By Ally Bolender
Web Content Assistant Manager
This question reminds me of a conversation I had with my great grandmother a while back. My great grandfather had died a few years before, and she was talking about her 99th birthday coming up.
She said something along the lines of, “I always figured that after your great grandpa died I would follow close behind, but somehow I’m still here.”
I was kind of stunned by what she said, but she continued, “I’ve been waiting for the day to come. I just kind of sit around, waiting.”
It seems clear to me that once you reach an old age, you become more comfortable with the idea of death. By that point, you’ve lost most of your friends and family. You’ve had your life experiences, done what you’ve needed to do, and now peacefully age until the day comes. I can’t say if that’s true for everyone or not, but after living for another 60 years or so, I can’t imagine it being too difficult to accept.
But, unfortunately, we all don’t go from old age.
The thought of death is squeamish for some people, including myself. I think maybe a part of that stems from not entirely knowing what will come after our time on earth is over. We have religions and theories, but we truly don’t know the greatest question.
But it’s all about accepting the inevitable, right? Even though we know it will happen, as humans we still ponder when, why, how, then what? We’re intelligent beings that can’t accept that one thing out of our control.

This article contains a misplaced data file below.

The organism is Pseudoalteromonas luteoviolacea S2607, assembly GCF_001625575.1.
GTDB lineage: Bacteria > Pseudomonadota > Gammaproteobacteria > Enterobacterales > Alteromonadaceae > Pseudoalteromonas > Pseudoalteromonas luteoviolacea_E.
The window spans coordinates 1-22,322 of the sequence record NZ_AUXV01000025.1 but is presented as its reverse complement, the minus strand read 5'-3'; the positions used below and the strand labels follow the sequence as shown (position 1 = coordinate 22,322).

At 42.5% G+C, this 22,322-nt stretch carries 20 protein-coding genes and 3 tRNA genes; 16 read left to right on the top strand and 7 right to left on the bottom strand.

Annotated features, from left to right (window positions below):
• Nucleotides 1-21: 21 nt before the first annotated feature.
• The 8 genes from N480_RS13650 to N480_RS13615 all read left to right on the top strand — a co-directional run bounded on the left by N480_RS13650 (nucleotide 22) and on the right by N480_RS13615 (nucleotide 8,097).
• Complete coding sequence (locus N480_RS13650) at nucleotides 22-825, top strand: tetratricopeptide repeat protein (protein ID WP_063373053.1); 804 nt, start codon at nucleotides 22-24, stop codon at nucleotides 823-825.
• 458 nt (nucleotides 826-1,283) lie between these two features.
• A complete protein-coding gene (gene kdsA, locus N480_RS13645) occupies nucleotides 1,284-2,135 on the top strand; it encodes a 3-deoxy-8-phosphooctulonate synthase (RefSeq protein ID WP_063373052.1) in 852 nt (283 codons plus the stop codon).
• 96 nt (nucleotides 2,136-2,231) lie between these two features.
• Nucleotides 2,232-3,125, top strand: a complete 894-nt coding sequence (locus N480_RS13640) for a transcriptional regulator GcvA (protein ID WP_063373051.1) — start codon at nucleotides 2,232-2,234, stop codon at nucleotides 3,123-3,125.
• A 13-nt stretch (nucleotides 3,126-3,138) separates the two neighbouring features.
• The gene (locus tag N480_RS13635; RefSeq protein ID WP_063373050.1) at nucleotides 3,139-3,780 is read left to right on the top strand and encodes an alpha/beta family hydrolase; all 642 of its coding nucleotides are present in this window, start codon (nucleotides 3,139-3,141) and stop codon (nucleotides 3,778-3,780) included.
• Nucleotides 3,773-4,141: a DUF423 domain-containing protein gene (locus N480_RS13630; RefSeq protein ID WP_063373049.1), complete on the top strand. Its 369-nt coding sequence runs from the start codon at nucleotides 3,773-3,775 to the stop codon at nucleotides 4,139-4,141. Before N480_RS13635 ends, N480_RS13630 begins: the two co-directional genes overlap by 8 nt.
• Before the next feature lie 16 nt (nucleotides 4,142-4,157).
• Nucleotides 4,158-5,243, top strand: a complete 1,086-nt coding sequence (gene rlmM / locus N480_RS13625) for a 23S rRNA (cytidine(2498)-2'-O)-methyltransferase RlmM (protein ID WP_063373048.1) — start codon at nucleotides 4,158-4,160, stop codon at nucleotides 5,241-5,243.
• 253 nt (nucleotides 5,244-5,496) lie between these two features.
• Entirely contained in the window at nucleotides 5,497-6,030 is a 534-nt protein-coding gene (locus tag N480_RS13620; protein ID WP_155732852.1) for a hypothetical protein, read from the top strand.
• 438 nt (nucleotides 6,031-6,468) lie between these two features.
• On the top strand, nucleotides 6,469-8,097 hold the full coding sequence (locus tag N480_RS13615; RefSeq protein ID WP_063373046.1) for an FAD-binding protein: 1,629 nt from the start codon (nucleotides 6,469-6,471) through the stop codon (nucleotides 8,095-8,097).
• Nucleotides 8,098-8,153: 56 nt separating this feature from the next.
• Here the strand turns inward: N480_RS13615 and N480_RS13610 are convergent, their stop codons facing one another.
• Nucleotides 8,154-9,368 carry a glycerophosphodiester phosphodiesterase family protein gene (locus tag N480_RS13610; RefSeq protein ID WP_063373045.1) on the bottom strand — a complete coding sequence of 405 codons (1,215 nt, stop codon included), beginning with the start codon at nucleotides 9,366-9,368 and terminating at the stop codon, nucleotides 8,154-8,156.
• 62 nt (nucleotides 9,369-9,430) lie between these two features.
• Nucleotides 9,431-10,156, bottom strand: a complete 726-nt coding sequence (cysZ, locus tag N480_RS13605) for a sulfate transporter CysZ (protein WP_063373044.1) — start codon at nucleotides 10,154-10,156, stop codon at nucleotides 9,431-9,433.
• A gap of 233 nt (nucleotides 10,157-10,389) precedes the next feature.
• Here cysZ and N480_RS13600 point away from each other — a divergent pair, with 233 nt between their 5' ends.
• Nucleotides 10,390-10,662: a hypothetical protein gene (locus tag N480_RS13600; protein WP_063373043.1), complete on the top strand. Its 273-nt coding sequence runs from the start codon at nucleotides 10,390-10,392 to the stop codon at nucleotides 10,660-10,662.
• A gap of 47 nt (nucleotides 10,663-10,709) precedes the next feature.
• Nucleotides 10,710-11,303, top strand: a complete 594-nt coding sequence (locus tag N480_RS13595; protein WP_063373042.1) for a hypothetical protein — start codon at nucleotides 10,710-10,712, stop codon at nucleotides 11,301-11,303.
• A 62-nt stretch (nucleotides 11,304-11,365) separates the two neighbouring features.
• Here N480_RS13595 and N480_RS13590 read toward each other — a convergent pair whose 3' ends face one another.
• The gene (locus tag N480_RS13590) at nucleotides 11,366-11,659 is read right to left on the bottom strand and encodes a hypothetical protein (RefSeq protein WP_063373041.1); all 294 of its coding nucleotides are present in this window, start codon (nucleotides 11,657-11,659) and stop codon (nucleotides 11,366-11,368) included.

There’s no three-step process to being comfortably with mortality, and accepting mortality doesn’t arrive the same way for everyone.
So, instead, I like to focus on what I want to do before I die. It sounds very cliché, but I try to live each day as if it were my last. Once you program yourself to realize how much enjoyment comes from the simplicities of life and emotions, you naturally become aware that you are alive, and that is certainly not something to take for granted.
There are plenty of books on mortality and accepting death, but one book that programed myself to really value my “alive-ness” is “The Subtle Art of Not Giving a F*ck.”
The premise of this book is basically, “look, we’re all going to die. It’s going to happen. Stop giving a f*ck about all the stupid crap and hurry! Do what you can before you’re dead!” Definitely a good read if you’re trying to get comfortable with living life knowing that any day could be your last.
Whether old age, a life-altering experience or a reprogram of the brain, you can get to the point where you are comfortable with your mortality. Instead of spending time worrying about it, spend time making active changes in your life to reach that comfortability with it.
Avoid thinking about how uncomfortable you are with it, and look for ways to change the way you think about mortality and death. After all, it’s going to happen whether you’re comfortable with it or not.
However, if it gives you any comfort, I like to remind myself:
Even though life feels short, it’s the longest thing we’ll ever know.